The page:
Community Purchasing Alliance Expands Waste and Recycling Services

Community Purchasing Alliance (CPA) is a Washington, D.C.-based purchasing cooperative that helps schools, churches, and senior facilities cooperatively buy basic services such as electricity, janitorial, landscaping, security, garbage and recycling services. Doing so helps these groups save money, as well as improving efficiency, and creating good jobs.

CPA coordinates purchasing services and the cooperative then releases a request for proposal (RFP) for those services, and qualified local companies bid to win the contract. CPA acts as a sales agent for participating haulers.

To date, CPA has selected Tenleytown Trash, Bates Trucking and Trash Removal, and Affordable Refuse as waste and recycling companies that have agreed to abide by CPA’s consumer- and worker-friendly requirements. These requirements include:

  • offering affordable rates
  • allowing the group to discontinue service after one year (with month to month service thereafter) as compared to the three-year minimum contracts large haulers offer
  • paying a living wage
  • offering good working conditions
  • being open to employing veterans and ex-offenders

Compared to national waste hauling companies, local haulers require less of a return on their investment. They provide feedback to customers through regular waste audits, rates are fixed, and there are typically no surcharges or add on fees

CPA was founded in 2013 by Martin Trimble, Supervising Organizer of Metro Industrial Areas Foundation (IAF), after planning meetings with the Washington Interfaith Network (WIN) in 2010. At first, CPA focused on cooperative buying of electricity, later expanding into other areas including solid waste and recycling services.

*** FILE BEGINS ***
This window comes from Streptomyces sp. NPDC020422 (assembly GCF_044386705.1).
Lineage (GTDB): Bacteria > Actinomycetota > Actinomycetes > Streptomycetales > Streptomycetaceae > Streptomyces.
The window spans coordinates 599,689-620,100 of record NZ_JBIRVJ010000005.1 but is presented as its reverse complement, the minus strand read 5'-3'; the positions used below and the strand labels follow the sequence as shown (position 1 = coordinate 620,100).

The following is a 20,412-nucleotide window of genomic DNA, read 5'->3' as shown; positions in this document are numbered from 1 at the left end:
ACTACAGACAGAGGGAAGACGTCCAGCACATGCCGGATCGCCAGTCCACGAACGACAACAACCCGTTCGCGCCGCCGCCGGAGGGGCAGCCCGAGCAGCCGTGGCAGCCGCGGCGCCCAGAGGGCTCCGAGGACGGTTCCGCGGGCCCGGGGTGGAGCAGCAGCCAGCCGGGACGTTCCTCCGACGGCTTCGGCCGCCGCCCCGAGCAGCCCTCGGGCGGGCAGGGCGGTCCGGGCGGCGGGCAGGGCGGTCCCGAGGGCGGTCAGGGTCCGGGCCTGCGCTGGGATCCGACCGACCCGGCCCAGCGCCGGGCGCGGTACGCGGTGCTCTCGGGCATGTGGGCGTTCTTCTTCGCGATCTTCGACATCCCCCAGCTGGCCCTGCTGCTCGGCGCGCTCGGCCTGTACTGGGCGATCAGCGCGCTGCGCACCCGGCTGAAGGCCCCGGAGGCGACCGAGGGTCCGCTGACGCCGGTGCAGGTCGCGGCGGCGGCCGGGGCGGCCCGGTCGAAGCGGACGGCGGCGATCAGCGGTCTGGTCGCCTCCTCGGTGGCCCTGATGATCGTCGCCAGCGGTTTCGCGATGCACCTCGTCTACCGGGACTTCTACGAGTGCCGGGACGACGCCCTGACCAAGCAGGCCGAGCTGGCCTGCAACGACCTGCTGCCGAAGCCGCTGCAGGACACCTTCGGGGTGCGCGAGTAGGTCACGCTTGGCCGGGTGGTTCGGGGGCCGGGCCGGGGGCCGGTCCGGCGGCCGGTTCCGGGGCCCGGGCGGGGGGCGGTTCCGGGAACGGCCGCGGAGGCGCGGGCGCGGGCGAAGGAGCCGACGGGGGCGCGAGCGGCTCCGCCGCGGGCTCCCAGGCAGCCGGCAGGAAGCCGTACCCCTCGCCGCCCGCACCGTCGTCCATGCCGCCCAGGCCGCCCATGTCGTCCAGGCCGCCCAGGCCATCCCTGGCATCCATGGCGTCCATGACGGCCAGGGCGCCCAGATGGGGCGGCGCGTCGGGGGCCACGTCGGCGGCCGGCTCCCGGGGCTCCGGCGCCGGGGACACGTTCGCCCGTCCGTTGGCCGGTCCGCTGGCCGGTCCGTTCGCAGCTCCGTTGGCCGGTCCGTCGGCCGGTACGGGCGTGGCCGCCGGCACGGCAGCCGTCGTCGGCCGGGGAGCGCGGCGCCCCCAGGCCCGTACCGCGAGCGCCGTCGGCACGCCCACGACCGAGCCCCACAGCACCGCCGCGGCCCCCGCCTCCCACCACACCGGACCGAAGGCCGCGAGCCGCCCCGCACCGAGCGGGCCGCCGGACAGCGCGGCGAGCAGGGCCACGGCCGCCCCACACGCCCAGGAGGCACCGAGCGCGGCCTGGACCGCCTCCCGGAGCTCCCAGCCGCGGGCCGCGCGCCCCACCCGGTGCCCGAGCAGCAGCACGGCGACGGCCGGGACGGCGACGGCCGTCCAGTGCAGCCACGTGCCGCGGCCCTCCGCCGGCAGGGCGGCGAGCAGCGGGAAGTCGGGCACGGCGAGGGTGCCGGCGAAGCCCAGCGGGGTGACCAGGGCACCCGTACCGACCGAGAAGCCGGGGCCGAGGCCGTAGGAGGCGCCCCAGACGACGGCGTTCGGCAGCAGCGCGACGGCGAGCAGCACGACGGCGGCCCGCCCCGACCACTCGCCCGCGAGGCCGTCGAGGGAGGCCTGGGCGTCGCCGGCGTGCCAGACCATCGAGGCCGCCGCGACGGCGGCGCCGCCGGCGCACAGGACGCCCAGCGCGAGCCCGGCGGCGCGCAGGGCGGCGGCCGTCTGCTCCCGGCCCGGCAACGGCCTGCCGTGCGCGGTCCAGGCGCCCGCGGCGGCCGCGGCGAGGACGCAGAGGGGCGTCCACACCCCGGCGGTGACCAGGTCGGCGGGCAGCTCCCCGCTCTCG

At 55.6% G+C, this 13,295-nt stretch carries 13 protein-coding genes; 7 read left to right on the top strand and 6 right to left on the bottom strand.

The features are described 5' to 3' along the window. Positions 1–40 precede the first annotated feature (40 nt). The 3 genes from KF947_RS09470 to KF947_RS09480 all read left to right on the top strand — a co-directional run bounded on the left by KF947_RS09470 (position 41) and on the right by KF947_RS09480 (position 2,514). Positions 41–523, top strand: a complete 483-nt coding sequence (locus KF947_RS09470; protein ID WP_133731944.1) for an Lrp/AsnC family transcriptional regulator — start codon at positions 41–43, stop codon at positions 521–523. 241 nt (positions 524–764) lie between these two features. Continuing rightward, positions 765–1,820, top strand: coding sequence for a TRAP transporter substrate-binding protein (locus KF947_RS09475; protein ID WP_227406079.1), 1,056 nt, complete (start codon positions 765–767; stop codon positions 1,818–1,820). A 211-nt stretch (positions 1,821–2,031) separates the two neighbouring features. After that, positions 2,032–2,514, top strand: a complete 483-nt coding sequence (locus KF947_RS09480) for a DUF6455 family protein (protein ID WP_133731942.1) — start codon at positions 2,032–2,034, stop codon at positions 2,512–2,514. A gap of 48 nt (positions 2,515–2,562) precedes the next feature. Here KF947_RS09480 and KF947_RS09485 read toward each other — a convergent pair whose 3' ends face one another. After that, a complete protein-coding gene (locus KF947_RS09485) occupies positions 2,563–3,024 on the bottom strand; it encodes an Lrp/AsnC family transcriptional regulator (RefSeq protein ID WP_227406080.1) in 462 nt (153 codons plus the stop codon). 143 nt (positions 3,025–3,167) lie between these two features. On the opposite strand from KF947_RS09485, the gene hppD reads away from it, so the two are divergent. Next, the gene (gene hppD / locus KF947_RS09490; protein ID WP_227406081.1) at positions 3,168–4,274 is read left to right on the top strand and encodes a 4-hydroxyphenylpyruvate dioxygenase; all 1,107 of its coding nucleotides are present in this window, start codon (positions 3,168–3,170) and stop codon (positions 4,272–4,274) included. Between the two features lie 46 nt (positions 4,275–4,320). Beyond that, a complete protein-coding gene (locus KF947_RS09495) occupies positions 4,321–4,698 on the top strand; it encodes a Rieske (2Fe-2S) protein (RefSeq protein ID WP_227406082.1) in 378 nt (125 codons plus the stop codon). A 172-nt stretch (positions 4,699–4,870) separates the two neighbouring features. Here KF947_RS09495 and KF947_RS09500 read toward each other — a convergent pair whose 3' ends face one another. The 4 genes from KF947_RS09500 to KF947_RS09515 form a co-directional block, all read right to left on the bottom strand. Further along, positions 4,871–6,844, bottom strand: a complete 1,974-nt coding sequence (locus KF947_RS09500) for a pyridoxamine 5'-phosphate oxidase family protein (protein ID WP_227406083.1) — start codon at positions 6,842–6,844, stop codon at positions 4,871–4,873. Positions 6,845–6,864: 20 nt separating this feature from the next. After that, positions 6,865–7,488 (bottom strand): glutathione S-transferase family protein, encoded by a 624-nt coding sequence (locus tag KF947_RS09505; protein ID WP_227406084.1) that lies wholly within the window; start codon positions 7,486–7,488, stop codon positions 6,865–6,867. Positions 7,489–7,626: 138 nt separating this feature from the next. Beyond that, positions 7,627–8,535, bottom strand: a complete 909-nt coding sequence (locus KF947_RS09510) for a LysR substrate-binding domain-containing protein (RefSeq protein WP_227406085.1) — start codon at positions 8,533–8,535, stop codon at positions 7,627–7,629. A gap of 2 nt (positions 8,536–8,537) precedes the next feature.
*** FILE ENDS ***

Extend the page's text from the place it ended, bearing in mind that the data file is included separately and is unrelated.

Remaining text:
Since ILSR’s 2014 report on CPA’s initial accomplishments, the agency has expanded its reach to over 65 permanent member institutions. An equal number of organizations are on the path to full membership. In 2014, members saved $90,000 on solid waste and recycling services.

The latest addition to CPA’s network is the Collington Retirement Community, a nonprofit life care facility in Prince George’s County affiliated with the Kendal Corporation. It houses 500 residents on a 125-acre site in Mitchellville, MD.

Collington has an active resident sustainability committee. Its chair, Sara Case, was tasked with exploring energy savings options for the community. Ms. Case, former community activist and lawyer representing low-income people in Washington, DC, followed through conscientiously. Through networking with church organizations, she connected CPA director Felipe Witchger with Collinton’s CEO and CFO to identify potential savings. As a result, Collington’s monthly bill for solid waste and recycling went from $25,000 to $13,000; CPA is projected to save Collington $144,000 a year on these services.

Aggregate savings for all of CPA’s members and affiliates for 2016 is estimated as follows:

Waste Hauling – $201,757
Photocopier expenses – $112,900
Electricity/Gas – $535,870
Solar power – $51,680
Landscaping – $28,512
Janitorial – $81,472
Security – $58,718

Total = $1,070,909


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Neil Seldman

Neil Seldman, Ph.D, directs the Waste to Wealth Initiative. He specializes in helping cities and businesses recover increasing amounts of materials from the waste stream and add value to the local economy through new processing and manufacturing facilities. He is a co-founder of the Institute for Local Self-Reliance.